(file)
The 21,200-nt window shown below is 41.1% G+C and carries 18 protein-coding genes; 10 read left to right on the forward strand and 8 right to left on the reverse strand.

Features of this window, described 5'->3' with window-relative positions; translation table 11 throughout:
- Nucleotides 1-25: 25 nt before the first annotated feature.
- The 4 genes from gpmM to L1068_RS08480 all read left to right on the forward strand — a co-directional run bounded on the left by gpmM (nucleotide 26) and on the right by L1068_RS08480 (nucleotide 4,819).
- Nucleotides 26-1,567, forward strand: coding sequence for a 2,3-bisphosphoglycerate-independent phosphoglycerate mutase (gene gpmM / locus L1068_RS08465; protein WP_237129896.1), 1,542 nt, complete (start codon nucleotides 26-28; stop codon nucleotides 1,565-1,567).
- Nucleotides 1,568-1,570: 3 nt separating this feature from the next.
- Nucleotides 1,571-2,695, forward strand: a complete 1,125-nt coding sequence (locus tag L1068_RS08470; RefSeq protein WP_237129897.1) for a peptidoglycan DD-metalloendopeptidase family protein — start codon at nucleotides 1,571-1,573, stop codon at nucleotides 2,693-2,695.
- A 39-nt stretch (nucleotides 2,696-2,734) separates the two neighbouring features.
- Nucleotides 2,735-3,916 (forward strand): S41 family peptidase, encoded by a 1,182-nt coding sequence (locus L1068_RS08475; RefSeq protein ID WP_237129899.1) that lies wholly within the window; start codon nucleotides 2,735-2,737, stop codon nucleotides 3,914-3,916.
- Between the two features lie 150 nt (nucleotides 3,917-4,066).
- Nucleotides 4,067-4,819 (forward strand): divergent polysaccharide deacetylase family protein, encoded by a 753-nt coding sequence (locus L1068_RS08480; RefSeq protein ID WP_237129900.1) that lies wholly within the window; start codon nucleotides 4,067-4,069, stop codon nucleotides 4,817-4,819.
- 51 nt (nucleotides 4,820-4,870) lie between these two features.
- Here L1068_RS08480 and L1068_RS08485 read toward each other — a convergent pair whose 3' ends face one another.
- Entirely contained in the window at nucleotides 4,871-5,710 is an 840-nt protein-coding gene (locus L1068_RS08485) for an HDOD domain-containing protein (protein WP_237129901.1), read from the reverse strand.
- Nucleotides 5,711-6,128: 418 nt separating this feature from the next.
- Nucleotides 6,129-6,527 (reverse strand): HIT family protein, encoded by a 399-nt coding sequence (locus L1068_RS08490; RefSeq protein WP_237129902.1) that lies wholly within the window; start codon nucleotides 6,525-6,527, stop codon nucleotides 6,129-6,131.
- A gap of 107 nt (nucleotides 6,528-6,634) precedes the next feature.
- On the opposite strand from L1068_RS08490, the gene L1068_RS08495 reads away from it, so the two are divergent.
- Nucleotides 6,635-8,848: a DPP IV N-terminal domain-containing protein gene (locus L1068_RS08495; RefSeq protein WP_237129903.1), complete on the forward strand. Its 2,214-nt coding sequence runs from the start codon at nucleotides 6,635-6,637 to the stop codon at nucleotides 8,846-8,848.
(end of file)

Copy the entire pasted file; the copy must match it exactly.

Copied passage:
The 21,200-nt window shown below is 41.1% G+C and carries 18 protein-coding genes; 10 read left to right on the forward strand and 8 right to left on the reverse strand.

Features of this window, described 5'->3' with window-relative positions; translation table 11 throughout:
- Nucleotides 1-25: 25 nt before the first annotated feature.
- The 4 genes from gpmM to L1068_RS08480 all read left to right on the forward strand — a co-directional run bounded on the left by gpmM (nucleotide 26) and on the right by L1068_RS08480 (nucleotide 4,819).
- Nucleotides 26-1,567, forward strand: coding sequence for a 2,3-bisphosphoglycerate-independent phosphoglycerate mutase (gene gpmM / locus L1068_RS08465; protein WP_237129896.1), 1,542 nt, complete (start codon nucleotides 26-28; stop codon nucleotides 1,565-1,567).
- Nucleotides 1,568-1,570: 3 nt separating this feature from the next.
- Nucleotides 1,571-2,695, forward strand: a complete 1,125-nt coding sequence (locus tag L1068_RS08470; RefSeq protein WP_237129897.1) for a peptidoglycan DD-metalloendopeptidase family protein — start codon at nucleotides 1,571-1,573, stop codon at nucleotides 2,693-2,695.
- A 39-nt stretch (nucleotides 2,696-2,734) separates the two neighbouring features.
- Nucleotides 2,735-3,916 (forward strand): S41 family peptidase, encoded by a 1,182-nt coding sequence (locus L1068_RS08475; RefSeq protein ID WP_237129899.1) that lies wholly within the window; start codon nucleotides 2,735-2,737, stop codon nucleotides 3,914-3,916.
- Between the two features lie 150 nt (nucleotides 3,917-4,066).
- Nucleotides 4,067-4,819 (forward strand): divergent polysaccharide deacetylase family protein, encoded by a 753-nt coding sequence (locus L1068_RS08480; RefSeq protein ID WP_237129900.1) that lies wholly within the window; start codon nucleotides 4,067-4,069, stop codon nucleotides 4,817-4,819.
- 51 nt (nucleotides 4,820-4,870) lie between these two features.
- Here L1068_RS08480 and L1068_RS08485 read toward each other — a convergent pair whose 3' ends face one another.
- Entirely contained in the window at nucleotides 4,871-5,710 is an 840-nt protein-coding gene (locus L1068_RS08485) for an HDOD domain-containing protein (protein WP_237129901.1), read from the reverse strand.
- Nucleotides 5,711-6,128: 418 nt separating this feature from the next.
- Nucleotides 6,129-6,527 (reverse strand): HIT family protein, encoded by a 399-nt coding sequence (locus L1068_RS08490; RefSeq protein WP_237129902.1) that lies wholly within the window; start codon nucleotides 6,525-6,527, stop codon nucleotides 6,129-6,131.
- A gap of 107 nt (nucleotides 6,528-6,634) precedes the next feature.
- On the opposite strand from L1068_RS08490, the gene L1068_RS08495 reads away from it, so the two are divergent.
- Nucleotides 6,635-8,848: a DPP IV N-terminal domain-containing protein gene (locus L1068_RS08495; RefSeq protein WP_237129903.1), complete on the forward strand. Its 2,214-nt coding sequence runs from the start codon at nucleotides 6,635-6,637 to the stop codon at nucleotides 8,846-8,848.